drier


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Related to drier: drive

dri·er 1

also dry·er  (drī′ər)
n.
1. One that dries.
2. A substance added to paint, varnish, or ink to speed drying.

dri·er 2

 (drī′ər)
adj.
A comparative of dry.

drier

(ˈdraɪə)
adj
a comparative of dry

drier

(ˈdraɪə)
n
a variant spelling of dryer

dri•er1

(ˈdraɪ ər)

n.
1. one that dries.
2. any additive to speed the drying of paints, printing inks, etc.
[1300–50]

dri•er2

(ˈdraɪ ər)

adj.
comparative of dry.
ThesaurusAntonymsRelated WordsSynonymsLegend:
Noun1.drier - a substance that promotes drying (e.g., calcium oxide absorbs water and is used to remove moisture)
chemical agent - an agent that produces chemical reactions
2.drier - an appliance that removes moisturedrier - an appliance that removes moisture  
appliance - durable goods for home or office use
clothes drier, clothes dryer - a dryer that dries clothes wet from washing
blow drier, blow dryer, hair drier, hair dryer, hand blower - a hand-held electric blower that can blow warm air onto the hair; used for styling hair
Translations
sušičvysoušeč
tørretumbler
szárító
òurrkari
sušičsušička
sušilniksušilnik za lase

dry

(drai) adjective
1. having little, or no, moisture, sap, rain etc. The ground is very dry; The leaves are dry and withered; I need to find dry socks for the children.
2. uninteresting and not lively. a very dry book.
3. (of humour or manner) quiet, restrained. a dry wit.
4. (of wine) not sweet.
verbpast tense, past participle dried
to (cause to) become dry. I prefer drying dishes to washing them; The clothes dried quickly in the sun.
dried adjective
(of food) having had moisture removed for the purpose of preservation. dried flowers; dried fruit.
ˈdrier, ˈdryer noun
a machine etc that dries. a spin-drier; a hair-dryer.
ˈdrily, ˈdryly adverb
in a quiet, restrained (and humorous) manner. He commented drily on the untidiness of the room.
ˈdryness noun
ˌdry-ˈclean verb
to clean (clothes etc) with chemicals, not with water.
dry land
the land as opposed to the sea etc.
dry off
to make or become completely dry. She climbed out of the swimming-pool and dried off in the sun.
dry up
1. to lose water; to cease running etc completely. All the rivers dried up in the heat.
2. to become used up. Supplies of bandages have dried up.
3. to make dry. The sun dried up the puddles in the road.
4. (of a speaker) to forget what he is going to say. He dried up in the middle of his speech.
References in classic literature ?
It is not so buried in trees,' I replied, 'and it is not quite so large, but you can see the country beautifully all round; and the air is healthier for you - fresher and drier.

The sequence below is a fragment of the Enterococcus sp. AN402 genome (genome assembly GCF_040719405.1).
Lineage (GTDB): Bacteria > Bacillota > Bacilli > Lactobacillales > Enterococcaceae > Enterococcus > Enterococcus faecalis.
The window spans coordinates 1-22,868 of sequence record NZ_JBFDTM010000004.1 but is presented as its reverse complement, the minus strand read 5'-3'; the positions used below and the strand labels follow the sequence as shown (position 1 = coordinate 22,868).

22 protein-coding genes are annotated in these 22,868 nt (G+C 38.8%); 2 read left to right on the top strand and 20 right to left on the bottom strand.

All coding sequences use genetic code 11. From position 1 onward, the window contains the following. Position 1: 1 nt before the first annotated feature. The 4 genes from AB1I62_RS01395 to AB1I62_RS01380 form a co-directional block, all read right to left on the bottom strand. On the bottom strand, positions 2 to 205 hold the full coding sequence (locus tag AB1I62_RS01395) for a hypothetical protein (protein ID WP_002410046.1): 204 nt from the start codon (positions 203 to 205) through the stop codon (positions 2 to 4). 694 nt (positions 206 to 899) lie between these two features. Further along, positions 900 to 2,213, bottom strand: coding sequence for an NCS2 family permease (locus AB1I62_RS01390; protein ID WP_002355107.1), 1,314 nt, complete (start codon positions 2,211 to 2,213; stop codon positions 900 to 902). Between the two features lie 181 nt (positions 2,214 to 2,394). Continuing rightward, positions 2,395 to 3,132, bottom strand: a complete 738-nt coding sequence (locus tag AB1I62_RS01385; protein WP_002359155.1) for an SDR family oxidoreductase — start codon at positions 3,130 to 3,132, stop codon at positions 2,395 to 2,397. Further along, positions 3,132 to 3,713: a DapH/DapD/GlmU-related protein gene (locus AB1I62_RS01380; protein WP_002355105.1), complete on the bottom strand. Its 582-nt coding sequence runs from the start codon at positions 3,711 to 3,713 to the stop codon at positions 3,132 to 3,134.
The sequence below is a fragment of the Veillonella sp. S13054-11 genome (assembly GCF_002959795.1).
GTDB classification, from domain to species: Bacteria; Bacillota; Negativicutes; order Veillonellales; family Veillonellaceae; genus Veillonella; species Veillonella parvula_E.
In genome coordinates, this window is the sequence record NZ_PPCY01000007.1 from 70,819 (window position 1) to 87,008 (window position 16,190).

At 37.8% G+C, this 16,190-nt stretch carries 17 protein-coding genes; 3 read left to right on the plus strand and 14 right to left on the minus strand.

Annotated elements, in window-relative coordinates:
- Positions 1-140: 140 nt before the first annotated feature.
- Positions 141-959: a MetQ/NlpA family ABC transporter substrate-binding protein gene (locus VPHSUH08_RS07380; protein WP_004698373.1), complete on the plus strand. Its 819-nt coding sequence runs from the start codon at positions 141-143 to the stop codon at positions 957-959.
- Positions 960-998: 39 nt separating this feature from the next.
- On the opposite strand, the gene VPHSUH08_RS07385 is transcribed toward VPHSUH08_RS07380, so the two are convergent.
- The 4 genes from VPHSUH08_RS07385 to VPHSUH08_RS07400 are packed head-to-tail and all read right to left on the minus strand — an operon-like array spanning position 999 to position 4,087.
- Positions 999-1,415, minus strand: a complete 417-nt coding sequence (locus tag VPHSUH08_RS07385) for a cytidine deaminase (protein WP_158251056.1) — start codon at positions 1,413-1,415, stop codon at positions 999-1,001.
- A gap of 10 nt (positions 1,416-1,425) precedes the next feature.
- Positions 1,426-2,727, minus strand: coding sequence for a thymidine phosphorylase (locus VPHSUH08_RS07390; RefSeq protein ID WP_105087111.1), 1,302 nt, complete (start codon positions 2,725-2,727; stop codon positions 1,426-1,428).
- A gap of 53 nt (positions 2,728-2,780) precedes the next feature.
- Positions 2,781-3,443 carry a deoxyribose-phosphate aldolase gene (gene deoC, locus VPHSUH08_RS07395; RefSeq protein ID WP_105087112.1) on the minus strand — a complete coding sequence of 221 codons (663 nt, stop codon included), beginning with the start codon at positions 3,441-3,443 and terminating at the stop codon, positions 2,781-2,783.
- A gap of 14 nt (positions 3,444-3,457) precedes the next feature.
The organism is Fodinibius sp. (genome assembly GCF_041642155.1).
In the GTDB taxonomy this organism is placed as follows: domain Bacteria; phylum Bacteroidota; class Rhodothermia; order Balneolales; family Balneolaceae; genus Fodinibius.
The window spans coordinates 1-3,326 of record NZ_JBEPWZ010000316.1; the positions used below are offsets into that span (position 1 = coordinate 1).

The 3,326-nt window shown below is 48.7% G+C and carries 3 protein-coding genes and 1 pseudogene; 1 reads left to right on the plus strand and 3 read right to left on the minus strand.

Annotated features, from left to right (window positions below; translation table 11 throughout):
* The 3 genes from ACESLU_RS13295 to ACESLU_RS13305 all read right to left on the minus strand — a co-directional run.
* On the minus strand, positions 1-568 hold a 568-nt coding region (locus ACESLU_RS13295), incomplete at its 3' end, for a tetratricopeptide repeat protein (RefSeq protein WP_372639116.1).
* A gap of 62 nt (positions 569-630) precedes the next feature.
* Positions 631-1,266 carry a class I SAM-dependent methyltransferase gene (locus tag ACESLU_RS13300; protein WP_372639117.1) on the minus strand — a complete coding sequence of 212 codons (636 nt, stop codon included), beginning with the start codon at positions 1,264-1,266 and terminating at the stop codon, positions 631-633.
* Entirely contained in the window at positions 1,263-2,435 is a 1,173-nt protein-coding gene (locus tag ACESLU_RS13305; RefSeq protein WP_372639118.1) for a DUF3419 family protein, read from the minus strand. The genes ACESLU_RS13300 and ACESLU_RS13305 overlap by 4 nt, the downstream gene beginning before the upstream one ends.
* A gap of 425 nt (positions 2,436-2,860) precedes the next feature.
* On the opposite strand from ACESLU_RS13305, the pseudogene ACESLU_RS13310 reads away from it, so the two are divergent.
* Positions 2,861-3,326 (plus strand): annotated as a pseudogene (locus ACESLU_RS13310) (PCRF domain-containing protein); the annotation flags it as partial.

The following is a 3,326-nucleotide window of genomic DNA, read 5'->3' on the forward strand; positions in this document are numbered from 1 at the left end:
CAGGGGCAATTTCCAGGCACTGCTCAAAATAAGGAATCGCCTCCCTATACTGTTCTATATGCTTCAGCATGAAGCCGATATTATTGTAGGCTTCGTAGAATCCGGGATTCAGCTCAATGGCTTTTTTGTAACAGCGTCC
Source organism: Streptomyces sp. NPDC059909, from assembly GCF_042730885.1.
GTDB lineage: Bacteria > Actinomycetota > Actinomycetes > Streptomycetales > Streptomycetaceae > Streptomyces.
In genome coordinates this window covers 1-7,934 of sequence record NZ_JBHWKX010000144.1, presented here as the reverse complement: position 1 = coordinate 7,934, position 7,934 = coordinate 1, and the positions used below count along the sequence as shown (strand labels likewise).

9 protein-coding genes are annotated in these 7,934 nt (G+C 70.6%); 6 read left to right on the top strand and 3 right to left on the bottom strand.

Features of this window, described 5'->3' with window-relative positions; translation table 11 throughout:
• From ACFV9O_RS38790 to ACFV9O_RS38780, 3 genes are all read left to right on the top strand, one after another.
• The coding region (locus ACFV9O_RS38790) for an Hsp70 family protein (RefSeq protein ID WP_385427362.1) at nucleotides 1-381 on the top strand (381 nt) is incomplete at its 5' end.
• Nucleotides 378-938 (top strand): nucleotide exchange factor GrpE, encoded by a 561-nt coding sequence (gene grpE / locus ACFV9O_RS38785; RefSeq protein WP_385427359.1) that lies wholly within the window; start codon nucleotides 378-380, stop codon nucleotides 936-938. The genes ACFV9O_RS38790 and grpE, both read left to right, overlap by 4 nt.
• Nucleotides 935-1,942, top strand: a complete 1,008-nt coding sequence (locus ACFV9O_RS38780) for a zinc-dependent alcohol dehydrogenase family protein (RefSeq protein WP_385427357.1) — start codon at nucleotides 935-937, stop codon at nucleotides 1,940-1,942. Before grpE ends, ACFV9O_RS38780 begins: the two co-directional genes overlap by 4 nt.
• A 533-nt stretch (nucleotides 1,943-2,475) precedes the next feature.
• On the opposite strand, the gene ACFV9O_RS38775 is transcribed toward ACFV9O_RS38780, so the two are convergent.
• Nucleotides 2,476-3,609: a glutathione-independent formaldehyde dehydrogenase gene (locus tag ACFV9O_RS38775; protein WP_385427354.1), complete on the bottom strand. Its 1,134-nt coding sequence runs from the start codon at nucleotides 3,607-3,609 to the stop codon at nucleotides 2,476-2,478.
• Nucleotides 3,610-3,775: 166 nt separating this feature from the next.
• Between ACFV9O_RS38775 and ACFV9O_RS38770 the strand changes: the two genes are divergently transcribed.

Stryver, already fast shouldering his way to a large and lucrative practice, behind his compeers in this particular, any more than in the drier parts of the legal race.
No," said Moncharmin in a drier tone than ever, "no, that's impossible.
Four times did the botas bear being uplifted, but the fifth it was all in vain, for they were drier and more sapless than a rush by that time, which made the jollity that had been kept up so far begin to flag.
She knew a dozen places where lions laired, and every drinking hole in the drier country twenty-five miles back from the river.
It was some time before my blank astonishment would let me struggle up the bank to a drier position, or think at all of my imminent peril.
This was the first fruit she had seen there, and the last she was ever likely to see; and unless she ate it up immediately, it would grow drier than it already was, and be wholly unfit to eat.
And certain it is, that the light that a man receiveth by counsel from another, is drier and purer, than that which cometh from his own understanding and judgment; which is ever infused, and drenched, in his affections and customs.
But having once decided to try the higher and drier levels, she pressed back eastward, marching afoot towards the village of Chalk-Newton, where she meant to pass the night.
cried Monica, the smaller, the drier, and the more wizened of the pair.
Alleyne, glancing round for shelter, saw a thick and lofty holly-bush, so hollowed out beneath that no house could have been drier.
The older part of the camp consisted almost wholly of trenches, as though this had been the original form of dwellings which was slowly giving way to the drier and airier surface domiciles.